Drosera gigantea is endemic to SW-Australia. It shoots from a bulb as in D. erythrorhiza and forms a strongly branched plant which can grow to a height of one meter. The only one cm large traps are strongly concave with the adaxial side turned away from the stem. It grows in the periphery of swamps or on granite with standing water. It produces runners covered by thin short roots forming a more or less felted layer around the runner. The felted layer becomes a tube when the runner wilts. When the bulb germinates the stem grows up through the hollow tube like an Asparagus shoot. The flowers are white.

     Drosera macrantha is endemic to SW-Australia. It is a bulb-forming climbing species which clings to other vegetation. The up to 90 cm long stem usually has whorled leaves with three leaves in a whorl. The lamina (trap) is maximum 5 mm in diameter and deeply bowl-shaped. It grows in sandy soil on heaths or in open woods. It survives the dry season as a bulb and the flowers are white.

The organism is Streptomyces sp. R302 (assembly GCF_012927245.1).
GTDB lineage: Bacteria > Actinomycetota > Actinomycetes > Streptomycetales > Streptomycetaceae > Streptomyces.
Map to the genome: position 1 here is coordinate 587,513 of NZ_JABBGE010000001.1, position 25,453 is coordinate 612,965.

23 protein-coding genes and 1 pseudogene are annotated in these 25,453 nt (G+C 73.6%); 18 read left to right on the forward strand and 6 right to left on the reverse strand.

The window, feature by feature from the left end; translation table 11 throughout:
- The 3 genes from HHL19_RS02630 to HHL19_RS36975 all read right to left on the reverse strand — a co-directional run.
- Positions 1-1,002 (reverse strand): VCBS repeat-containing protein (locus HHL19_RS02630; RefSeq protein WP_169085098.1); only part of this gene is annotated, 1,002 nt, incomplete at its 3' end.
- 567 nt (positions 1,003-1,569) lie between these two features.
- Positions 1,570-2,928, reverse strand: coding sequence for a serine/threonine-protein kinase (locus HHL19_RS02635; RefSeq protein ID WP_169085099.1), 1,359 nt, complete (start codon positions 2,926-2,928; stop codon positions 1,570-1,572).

Drosera prolifera is endemic to a small area norths of Cairns in Queensland. It is a small perennial rosette plant with a few kidney-shaped leaves and long runners forming new rosettes. A rosette produces several inflorescences with red flowers. It may flower year round. It grows together with D. adelae in sandy rock crevices in the mountains or in running water in the rainforest.

     Drosera pygmaea grows relatively near the coast in Eastern Australia and in a small area in SW-Australia besides in Tasmania and New Zealand (same area as D. binata). It is a very small rosette plant about two cm in diameter. The flowers are white and usually with only four sepals and petals. It grows om sandy soil on sandstone cliffs and on the edge of sandy peat-swamps.

A few other Australian species are shown on the Danish page Carnivori på frimærker inclusive Drosera burmannii which has the fastest moving tentacles able to move 180° in less than one minute. (So far only in Danish).

South-African species